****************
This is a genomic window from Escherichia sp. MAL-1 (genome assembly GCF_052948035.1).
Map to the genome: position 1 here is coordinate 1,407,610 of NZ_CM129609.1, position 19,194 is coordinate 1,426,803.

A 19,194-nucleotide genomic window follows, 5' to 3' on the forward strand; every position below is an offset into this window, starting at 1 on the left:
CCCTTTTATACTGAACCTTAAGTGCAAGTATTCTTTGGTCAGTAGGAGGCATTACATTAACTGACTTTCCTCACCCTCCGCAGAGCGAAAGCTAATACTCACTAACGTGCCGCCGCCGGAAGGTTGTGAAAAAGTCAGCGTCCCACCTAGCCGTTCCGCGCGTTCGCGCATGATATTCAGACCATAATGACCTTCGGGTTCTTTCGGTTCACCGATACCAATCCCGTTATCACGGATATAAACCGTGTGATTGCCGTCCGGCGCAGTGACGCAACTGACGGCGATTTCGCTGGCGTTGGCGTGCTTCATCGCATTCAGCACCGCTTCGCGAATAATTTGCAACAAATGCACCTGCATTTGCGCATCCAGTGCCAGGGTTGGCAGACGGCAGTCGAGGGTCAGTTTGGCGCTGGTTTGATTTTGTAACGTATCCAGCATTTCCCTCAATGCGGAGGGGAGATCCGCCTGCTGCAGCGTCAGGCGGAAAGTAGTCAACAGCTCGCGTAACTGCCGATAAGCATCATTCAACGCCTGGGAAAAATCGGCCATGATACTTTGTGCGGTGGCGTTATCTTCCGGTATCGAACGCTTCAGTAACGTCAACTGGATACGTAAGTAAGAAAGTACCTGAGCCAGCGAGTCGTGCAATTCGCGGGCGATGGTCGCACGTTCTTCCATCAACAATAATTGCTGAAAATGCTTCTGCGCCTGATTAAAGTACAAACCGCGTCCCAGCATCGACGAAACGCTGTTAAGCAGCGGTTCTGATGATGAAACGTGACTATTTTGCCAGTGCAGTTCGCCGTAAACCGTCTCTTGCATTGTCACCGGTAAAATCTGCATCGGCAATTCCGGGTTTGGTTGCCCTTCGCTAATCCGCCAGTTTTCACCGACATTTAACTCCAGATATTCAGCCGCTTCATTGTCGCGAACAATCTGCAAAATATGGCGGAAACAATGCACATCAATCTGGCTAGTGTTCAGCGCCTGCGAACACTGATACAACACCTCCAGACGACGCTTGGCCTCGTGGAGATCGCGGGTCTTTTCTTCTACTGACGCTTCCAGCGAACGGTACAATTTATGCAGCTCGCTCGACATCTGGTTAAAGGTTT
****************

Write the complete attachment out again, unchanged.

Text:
This is a genomic window from Escherichia sp. MAL-1 (genome assembly GCF_052948035.1).
Map to the genome: position 1 here is coordinate 1,407,610 of NZ_CM129609.1, position 19,194 is coordinate 1,426,803.

A 19,194-nucleotide genomic window follows, 5' to 3' on the forward strand; every position below is an offset into this window, starting at 1 on the left:
CCCTTTTATACTGAACCTTAAGTGCAAGTATTCTTTGGTCAGTAGGAGGCATTACATTAACTGACTTTCCTCACCCTCCGCAGAGCGAAAGCTAATACTCACTAACGTGCCGCCGCCGGAAGGTTGTGAAAAAGTCAGCGTCCCACCTAGCCGTTCCGCGCGTTCGCGCATGATATTCAGACCATAATGACCTTCGGGTTCTTTCGGTTCACCGATACCAATCCCGTTATCACGGATATAAACCGTGTGATTGCCGTCCGGCGCAGTGACGCAACTGACGGCGATTTCGCTGGCGTTGGCGTGCTTCATCGCATTCAGCACCGCTTCGCGAATAATTTGCAACAAATGCACCTGCATTTGCGCATCCAGTGCCAGGGTTGGCAGACGGCAGTCGAGGGTCAGTTTGGCGCTGGTTTGATTTTGTAACGTATCCAGCATTTCCCTCAATGCGGAGGGGAGATCCGCCTGCTGCAGCGTCAGGCGGAAAGTAGTCAACAGCTCGCGTAACTGCCGATAAGCATCATTCAACGCCTGGGAAAAATCGGCCATGATACTTTGTGCGGTGGCGTTATCTTCCGGTATCGAACGCTTCAGTAACGTCAACTGGATACGTAAGTAAGAAAGTACCTGAGCCAGCGAGTCGTGCAATTCGCGGGCGATGGTCGCACGTTCTTCCATCAACAATAATTGCTGAAAATGCTTCTGCGCCTGATTAAAGTACAAACCGCGTCCCAGCATCGACGAAACGCTGTTAAGCAGCGGTTCTGATGATGAAACGTGACTATTTTGCCAGTGCAGTTCGCCGTAAACCGTCTCTTGCATTGTCACCGGTAAAATCTGCATCGGCAATTCCGGGTTTGGTTGCCCTTCGCTAATCCGCCAGTTTTCACCGACATTTAACTCCAGATATTCAGCCGCTTCATTGTCGCGAACAATCTGCAAAATATGGCGGAAACAATGCACATCAATCTGGCTAGTGTTCAGCGCCTGCGAACACTGATACAACACCTCCAGACGACGCTTGGCCTCGTGGAGATCGCGGGTCTTTTCTTCTACTGACGCTTCCAGCGAACGGTACAATTTATGCAGCTCGCTCGACATCTGGTTAAAGGTTT